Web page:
Quick Cuts – Old School Soul

Syleena Johnson – Rebirth Of Soul

The title might be hyperbole, but the delivery is silky old school soul singing punctuated by bright horn riffs and shimmering strings. Syleena is the daughter of Syl Johnson, a somewhat overlooked singer, songwriter, guitar player and producer from the classic soul period in Chicago in the sixties. He hooked up with Willie Mitchell’s Hi Records in Memphis in the seventies, where unfortunately he was overshadowed by the great Al Green. Syleena’s earlier recordings were in the contemporary vein of R&B and Hip Hop, but when she decided to record Rebirth Of Soul as a tribute to her dad, her old man eagerly signed on as producer. The result is superb, one of the better revisits to the soul standards catalog of recent vintage.

The song selection is key to the album’s success, in my opinion, because even though they’re all covers, for the most part they’re not rehashes of the typical lineup of big hits. A couple are included like “Lonely Teardrops” and “Chain Of Fools.” Most, however, were lesser hits like Bettye Swann’s “Make Me Yours,” Otis Redding’s  “These Arms Of Mine,” and Curtis Mayfield’s “The Makings Of You.” She also covers a couple of her dad’s records. My point here is that the selections paired with the arrangements – retro yet fresh – add to a package of music you’re not tired of hearing before it even starts. Plus Syleena’s voice is well up to the task. She’s neither gritty nor a belter, but she has the chops to glide or soar as the songs demand all the while giving them a mature shading of her own, as on this classic “hold your baby close and slow dance” number originally recorded by Betty Everett.

One of the better tunes on Rebirth of Soul is Syleena’s cover of her dad’s minor hit “We Did It.” But what the heck, let’s give papa Syl a little respect and close with his own version from the seventies.

Short Cuts – One Slice At A Time

Here’s the thought I put on hold when I wrote my tribute to Fats Domino: I’ve listened to a tremendous amount of new music over the last few months. To borrow an old cliche, I’ve thrown quite a bit of stuff against the wall, and quite a bit of it has stuck. It’s too much to even think about much less write about all at once. So I’ve decided to take ‘em one at a time.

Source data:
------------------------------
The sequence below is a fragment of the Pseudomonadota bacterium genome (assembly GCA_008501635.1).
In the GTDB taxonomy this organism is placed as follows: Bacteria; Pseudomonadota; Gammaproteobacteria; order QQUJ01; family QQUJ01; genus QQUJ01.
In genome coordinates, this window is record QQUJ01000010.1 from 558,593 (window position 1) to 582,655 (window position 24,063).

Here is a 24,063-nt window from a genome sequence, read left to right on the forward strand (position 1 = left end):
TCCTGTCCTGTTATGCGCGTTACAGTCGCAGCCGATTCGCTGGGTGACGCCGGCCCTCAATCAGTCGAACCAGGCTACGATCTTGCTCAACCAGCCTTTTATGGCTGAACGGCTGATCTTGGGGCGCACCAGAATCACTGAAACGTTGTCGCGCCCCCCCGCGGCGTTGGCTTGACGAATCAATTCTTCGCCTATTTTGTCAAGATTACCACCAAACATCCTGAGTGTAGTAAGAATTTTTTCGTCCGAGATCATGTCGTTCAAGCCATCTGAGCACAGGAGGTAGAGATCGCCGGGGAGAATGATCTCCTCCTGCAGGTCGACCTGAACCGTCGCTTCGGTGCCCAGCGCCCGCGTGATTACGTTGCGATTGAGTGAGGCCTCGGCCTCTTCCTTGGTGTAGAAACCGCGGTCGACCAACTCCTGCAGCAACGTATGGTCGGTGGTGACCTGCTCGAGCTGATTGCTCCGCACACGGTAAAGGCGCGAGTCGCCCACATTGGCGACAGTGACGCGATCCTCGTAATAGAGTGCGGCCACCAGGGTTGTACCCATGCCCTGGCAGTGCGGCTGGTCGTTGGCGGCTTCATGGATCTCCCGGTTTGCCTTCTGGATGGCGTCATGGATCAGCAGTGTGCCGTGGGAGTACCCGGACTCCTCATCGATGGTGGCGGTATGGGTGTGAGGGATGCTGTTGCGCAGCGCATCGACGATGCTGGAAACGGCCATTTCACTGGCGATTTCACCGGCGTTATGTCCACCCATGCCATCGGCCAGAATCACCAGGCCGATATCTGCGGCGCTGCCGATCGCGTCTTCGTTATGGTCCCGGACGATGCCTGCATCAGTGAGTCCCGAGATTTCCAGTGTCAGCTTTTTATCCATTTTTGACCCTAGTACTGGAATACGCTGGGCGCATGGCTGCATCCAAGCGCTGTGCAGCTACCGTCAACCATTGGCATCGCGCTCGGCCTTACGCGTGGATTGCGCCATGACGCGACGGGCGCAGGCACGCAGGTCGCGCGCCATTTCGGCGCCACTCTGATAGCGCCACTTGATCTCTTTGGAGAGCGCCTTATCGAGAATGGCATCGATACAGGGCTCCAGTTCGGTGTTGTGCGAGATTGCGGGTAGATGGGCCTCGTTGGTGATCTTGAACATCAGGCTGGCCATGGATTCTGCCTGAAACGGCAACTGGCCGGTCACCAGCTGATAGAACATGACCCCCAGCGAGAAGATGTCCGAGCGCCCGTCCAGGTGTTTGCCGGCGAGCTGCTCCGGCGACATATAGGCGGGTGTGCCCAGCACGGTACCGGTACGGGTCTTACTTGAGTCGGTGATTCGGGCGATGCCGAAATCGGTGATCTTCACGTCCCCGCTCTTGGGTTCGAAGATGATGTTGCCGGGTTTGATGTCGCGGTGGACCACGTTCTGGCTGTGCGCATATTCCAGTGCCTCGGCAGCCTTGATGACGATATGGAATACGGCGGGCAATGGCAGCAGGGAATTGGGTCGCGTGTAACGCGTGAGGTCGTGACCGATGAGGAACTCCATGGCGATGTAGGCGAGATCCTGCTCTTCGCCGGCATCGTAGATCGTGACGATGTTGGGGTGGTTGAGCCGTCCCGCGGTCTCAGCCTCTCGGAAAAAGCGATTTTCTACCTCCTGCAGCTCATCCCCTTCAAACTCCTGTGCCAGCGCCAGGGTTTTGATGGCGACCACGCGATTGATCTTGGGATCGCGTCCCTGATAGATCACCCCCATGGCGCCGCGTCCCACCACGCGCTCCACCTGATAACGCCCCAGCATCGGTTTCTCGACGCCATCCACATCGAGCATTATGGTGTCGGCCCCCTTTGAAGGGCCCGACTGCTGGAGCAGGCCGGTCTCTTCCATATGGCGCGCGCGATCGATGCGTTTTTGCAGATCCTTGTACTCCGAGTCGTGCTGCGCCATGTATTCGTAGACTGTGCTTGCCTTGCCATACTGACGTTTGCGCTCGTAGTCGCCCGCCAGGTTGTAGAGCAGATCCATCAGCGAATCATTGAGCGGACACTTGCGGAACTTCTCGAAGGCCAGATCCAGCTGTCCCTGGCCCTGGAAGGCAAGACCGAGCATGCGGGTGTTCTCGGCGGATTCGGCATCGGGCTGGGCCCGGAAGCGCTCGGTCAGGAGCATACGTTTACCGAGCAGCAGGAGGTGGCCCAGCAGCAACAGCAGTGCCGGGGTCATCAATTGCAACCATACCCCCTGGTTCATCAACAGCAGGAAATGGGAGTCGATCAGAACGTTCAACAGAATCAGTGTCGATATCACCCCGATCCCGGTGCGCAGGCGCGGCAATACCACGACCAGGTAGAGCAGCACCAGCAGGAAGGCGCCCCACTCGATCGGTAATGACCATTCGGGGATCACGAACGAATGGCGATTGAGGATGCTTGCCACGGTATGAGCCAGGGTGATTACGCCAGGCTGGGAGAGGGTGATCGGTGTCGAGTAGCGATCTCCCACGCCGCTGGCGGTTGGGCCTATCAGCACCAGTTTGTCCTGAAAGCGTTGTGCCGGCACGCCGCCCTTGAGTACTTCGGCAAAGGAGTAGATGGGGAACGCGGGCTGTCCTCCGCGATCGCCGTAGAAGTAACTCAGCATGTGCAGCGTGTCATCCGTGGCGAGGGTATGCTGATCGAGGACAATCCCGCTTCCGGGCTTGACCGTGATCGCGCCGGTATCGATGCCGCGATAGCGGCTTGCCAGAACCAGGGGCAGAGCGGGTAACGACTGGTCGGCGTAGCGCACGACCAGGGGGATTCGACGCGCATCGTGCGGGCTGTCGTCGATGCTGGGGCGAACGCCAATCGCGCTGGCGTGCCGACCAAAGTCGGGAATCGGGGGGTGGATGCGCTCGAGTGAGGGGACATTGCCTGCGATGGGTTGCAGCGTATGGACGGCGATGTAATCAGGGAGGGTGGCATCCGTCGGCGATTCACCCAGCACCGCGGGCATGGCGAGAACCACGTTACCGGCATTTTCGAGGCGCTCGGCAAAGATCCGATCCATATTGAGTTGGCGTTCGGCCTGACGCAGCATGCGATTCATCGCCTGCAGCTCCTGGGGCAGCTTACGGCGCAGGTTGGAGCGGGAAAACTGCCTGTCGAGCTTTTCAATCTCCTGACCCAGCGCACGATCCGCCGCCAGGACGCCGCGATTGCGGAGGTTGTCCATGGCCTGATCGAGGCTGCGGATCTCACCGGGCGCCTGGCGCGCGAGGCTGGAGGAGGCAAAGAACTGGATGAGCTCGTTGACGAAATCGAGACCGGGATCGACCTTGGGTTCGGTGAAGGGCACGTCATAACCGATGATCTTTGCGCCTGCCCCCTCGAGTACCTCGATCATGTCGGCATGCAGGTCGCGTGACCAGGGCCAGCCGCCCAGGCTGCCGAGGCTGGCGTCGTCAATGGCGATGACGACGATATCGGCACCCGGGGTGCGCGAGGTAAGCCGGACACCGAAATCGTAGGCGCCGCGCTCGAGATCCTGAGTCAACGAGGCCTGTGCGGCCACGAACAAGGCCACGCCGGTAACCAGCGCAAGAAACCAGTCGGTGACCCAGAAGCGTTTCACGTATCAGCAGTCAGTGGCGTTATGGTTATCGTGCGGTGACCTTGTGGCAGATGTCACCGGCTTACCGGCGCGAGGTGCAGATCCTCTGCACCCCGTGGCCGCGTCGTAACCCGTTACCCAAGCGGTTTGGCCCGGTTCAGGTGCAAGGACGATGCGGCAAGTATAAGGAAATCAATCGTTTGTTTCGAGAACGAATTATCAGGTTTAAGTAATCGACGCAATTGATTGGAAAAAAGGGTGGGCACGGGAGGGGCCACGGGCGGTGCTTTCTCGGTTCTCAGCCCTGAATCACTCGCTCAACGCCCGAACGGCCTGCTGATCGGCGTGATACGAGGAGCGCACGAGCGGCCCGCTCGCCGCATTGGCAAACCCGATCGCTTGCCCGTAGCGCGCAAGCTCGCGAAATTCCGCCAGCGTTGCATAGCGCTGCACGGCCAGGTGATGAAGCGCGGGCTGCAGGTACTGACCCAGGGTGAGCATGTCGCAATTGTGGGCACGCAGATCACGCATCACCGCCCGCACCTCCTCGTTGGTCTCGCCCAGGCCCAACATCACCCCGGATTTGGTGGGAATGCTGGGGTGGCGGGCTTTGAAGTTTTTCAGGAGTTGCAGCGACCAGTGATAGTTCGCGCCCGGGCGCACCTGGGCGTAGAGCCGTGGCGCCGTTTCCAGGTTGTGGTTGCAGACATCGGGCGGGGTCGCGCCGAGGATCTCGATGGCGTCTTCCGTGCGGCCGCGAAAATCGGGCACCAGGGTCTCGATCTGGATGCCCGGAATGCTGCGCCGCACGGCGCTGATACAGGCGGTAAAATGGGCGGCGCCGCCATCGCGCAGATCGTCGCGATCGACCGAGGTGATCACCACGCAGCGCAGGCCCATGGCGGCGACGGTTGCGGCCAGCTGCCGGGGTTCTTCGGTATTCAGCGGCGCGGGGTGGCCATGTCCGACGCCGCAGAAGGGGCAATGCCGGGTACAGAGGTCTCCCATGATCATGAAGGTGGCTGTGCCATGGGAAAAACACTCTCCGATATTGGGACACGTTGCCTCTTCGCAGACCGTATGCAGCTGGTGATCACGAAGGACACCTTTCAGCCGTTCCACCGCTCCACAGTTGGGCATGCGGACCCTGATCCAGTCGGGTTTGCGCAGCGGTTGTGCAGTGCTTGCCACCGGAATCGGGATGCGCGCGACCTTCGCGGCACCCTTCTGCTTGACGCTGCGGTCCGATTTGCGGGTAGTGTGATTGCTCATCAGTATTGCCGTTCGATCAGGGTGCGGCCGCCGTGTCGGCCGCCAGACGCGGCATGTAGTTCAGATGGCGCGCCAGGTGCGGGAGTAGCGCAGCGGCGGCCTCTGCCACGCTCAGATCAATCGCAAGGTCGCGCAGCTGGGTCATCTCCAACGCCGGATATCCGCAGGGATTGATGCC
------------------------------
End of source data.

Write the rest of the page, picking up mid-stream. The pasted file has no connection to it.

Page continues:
This means that for the next few weeks, I’m changing my approach to my blog posts. I’ll write one short recommendation every three or so days and include just one or two videos. I can get a bunch of very good music to your ears more quickly. Plus you’ll know when you open these “Short Cuts” that you can enjoy the post and tunes in small bites – less than ten minutes in most cases. Let’s get started!

Christian Lopez – Red Arrow

Lopez is a 22 year old from West Virginia blessed with a stress free tenor voice that hits all the notes and slides easily in and out of falsettos as the song requires. He’s also a fine guitar player, and he’s smart about his choices of collaborators and songs. Red Arrow is his second album, and it’s stronger than his debut. He presents a set of tunes with lyrics befitting his age, but thanks to marvelous melodies and arrangements that touch on multiple genres under the Americana umbrella – a bit of country, a bit of folk, a bit of r&b flavored pop, they should also appeal to even old cats like me. After all, we were 22 once. Us older guys even get a bit of a nostalgia trip of our own as Lopez sings about “1972.”

 

And keeping the youthful take on old school rolling…

 

 

He looks like he’s having fun, and certainly fun is the feeling I get most listening to Red Arrow, but as he shows here, he can write, sing and play beautiful melodies as well.